University of Cambridge > > Centre of Governance and Human Rights Events > CGHR Research Group: Umar Salam, 'Foucault, Governmentality and the Knowledge Economy'

CGHR Research Group: Umar Salam, 'Foucault, Governmentality and the Knowledge Economy'

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Umar Salam DPhil candidate, Queen Elizabeth House (University of Oxford), Wolfson College

Discussant: Dr Patrick Baert, Reader in Social Theory, Department of Sociology, University of Cambridge. Fellow and Director of Studies at Selwyn College, Cambridge.

This paper considers Foucault’s concept of governmentality and asks whether it might be applied to contemporary forms of development discourse, specifically those associated with the knowledge economy. In the first section, I will examine Foucault’s critique of Chicago-School neoliberalism and the striking claims Foucault made regarding the Chicago School’s “generalisation of the economic form of the market” – firstly, that the market served as a “principle of intelligibility of social relationships” and secondly, that it acted as a “permanent economic tribunal” according to which the state could be held to account. I will describe how the concept of governmentality relates to these claims and explain how Foucault’s understanding of the term differs from that of later scholars. In the second section, I will briefly outline how the idea of ‘building knowledge economies’ came to take such a dominant position in development discourse and review the impact this has had on science and higher education policies in certain developing countries. I will then argue that Foucault’s theoretical insights about the relationship between systems and practices of knowledge on the one hand,and the relations and exercise of power on the other may be generalised from his own critique of neoliberalism to that of the knowledge economy discourse, and that the political effects of pursuing a knowledge economy strategy cannot be disentangled from the conceptual context from which such strageies emerged.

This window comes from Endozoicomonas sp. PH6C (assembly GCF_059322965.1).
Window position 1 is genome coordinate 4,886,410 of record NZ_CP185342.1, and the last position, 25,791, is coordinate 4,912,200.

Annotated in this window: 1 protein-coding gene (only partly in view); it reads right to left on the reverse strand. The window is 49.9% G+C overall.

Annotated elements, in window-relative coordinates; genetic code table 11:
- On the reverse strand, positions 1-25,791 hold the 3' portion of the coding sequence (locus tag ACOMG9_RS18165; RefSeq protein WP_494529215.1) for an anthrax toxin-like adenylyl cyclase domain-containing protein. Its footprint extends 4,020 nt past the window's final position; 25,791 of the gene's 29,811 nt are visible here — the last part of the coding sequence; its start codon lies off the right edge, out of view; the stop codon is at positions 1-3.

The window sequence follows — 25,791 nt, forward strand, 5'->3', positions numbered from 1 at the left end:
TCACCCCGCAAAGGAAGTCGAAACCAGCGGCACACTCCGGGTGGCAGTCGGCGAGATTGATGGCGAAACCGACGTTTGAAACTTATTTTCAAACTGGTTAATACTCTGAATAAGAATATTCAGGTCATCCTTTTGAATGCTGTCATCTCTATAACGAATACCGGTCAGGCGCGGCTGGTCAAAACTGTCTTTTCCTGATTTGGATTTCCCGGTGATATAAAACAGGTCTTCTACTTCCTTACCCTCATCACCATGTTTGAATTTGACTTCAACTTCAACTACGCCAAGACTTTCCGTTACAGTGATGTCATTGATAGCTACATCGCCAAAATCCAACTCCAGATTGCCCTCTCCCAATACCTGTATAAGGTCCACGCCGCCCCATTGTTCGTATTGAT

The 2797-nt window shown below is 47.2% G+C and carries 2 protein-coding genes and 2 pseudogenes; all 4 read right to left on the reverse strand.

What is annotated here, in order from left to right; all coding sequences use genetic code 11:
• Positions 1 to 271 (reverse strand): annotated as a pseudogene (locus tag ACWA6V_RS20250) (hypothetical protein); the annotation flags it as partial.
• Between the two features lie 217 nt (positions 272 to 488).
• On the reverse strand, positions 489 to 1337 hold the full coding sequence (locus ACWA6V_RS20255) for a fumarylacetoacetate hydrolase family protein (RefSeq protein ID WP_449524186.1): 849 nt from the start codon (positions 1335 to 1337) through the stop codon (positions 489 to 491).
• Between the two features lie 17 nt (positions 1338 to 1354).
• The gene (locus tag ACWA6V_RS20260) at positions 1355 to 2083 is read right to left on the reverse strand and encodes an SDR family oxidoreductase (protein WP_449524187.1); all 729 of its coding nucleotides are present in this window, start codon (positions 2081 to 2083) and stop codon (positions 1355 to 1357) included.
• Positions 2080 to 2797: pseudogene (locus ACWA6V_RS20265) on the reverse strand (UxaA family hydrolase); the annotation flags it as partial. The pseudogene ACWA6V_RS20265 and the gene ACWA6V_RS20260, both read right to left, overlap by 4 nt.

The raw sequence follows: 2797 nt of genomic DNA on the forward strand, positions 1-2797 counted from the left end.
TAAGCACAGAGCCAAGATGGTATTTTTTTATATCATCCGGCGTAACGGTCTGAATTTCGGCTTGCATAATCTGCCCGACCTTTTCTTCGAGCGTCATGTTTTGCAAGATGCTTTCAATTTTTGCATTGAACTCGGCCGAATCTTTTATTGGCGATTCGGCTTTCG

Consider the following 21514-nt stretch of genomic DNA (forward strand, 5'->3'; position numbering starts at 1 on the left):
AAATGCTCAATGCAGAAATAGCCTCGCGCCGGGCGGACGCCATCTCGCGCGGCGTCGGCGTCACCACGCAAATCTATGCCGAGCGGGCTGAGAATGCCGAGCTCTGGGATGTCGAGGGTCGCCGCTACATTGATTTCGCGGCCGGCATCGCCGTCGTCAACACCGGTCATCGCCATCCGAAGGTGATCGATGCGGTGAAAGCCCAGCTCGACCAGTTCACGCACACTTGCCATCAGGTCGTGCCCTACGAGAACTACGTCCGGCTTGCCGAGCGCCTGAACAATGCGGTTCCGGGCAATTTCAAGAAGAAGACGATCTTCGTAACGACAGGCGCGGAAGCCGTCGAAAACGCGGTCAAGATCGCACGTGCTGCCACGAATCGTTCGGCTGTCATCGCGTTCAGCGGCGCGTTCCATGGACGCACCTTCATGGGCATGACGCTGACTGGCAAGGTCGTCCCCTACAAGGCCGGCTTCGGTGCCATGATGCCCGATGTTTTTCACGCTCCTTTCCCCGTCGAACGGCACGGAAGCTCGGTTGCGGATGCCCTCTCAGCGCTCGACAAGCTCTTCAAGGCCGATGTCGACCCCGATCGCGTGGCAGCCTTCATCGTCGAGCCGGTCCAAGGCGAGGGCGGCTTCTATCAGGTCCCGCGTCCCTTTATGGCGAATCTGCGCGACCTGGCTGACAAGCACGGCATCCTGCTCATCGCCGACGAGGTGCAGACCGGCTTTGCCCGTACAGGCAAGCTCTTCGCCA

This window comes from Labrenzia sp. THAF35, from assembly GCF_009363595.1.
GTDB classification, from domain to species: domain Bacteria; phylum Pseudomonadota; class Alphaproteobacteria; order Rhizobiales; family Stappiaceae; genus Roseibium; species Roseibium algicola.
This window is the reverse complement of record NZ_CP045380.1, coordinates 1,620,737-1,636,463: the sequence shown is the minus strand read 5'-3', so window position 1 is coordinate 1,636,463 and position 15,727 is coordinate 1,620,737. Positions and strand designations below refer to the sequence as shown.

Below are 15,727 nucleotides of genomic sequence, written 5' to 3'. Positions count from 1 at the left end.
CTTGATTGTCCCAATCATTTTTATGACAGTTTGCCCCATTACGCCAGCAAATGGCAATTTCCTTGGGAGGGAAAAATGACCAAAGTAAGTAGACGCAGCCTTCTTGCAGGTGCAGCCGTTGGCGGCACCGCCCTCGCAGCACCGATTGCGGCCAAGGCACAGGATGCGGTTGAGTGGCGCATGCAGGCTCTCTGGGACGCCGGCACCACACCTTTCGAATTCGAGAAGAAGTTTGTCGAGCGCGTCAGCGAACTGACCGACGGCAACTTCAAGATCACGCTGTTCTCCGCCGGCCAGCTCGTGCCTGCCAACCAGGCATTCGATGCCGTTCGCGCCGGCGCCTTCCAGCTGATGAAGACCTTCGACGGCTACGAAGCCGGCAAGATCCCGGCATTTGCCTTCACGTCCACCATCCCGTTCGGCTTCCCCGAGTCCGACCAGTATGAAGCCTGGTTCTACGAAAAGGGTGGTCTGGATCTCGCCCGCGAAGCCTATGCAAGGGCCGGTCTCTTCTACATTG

Tea, Coffee and Biscuits are provided

This talk is part of the Centre of Governance and Human Rights Events series.

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